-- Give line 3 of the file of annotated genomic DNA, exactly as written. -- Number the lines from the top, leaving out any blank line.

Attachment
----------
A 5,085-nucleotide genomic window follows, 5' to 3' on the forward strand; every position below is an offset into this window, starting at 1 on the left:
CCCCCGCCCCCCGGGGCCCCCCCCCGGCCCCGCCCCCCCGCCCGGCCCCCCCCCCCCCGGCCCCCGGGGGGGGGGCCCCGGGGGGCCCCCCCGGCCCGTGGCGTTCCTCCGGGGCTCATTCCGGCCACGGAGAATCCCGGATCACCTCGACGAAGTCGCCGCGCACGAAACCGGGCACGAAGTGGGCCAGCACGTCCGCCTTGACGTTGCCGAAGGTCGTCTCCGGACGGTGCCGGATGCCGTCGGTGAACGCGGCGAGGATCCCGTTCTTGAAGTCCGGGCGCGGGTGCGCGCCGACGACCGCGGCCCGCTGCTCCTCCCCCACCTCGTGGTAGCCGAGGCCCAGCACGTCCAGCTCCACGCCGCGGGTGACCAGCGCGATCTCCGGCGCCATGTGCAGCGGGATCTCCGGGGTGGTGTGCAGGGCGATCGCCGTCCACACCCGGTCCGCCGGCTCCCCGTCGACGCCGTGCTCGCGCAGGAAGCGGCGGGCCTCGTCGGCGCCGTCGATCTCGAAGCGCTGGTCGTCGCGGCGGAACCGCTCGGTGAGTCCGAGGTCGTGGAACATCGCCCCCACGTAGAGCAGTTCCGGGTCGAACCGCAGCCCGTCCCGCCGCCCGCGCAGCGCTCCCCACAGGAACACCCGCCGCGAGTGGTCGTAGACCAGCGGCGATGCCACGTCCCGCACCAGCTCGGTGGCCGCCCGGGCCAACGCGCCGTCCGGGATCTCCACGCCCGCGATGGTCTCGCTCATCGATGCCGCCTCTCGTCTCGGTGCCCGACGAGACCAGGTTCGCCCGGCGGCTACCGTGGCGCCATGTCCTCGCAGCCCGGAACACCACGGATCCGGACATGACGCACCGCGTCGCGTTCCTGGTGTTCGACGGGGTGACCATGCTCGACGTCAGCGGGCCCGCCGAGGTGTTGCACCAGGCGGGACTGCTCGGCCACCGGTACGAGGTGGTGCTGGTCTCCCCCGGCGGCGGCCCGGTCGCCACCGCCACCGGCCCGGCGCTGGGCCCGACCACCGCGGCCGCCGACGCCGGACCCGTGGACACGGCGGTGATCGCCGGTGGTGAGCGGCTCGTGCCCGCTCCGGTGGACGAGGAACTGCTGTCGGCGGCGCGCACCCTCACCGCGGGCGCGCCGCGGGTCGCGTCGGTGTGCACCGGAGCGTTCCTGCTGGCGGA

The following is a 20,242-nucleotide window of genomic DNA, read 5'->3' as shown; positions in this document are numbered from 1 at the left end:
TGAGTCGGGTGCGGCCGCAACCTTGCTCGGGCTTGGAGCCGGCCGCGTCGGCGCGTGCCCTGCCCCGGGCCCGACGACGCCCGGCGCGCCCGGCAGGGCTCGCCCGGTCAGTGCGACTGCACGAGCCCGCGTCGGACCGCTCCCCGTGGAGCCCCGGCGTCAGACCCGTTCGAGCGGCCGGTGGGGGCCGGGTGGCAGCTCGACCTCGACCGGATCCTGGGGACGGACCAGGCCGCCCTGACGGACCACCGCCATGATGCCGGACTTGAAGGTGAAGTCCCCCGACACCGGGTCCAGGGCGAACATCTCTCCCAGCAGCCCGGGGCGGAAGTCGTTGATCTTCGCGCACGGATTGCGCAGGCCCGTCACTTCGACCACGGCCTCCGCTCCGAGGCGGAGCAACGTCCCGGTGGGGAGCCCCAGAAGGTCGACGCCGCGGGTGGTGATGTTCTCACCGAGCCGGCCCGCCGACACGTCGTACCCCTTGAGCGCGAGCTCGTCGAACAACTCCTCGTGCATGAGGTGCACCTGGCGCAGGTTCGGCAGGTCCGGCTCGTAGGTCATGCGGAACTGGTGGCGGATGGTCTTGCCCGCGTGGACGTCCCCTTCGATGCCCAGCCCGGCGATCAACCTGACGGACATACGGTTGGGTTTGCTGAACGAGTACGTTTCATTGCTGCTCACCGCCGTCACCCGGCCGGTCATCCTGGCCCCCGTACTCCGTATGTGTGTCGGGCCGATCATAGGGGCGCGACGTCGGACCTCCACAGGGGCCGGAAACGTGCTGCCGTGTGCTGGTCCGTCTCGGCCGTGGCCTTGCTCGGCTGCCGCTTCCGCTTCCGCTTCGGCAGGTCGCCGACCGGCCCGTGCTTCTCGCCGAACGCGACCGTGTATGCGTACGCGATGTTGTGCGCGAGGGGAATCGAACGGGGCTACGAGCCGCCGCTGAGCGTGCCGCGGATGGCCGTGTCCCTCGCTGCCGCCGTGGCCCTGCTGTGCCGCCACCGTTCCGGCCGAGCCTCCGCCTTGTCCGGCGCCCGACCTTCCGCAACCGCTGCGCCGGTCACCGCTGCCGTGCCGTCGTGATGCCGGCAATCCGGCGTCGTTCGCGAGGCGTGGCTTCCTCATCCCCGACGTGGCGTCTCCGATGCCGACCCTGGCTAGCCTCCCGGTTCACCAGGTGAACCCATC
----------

The following is a 20,242-nucleotide window of genomic DNA, read 5'->3' as shown; positions in this document are numbered from 1 at the left end: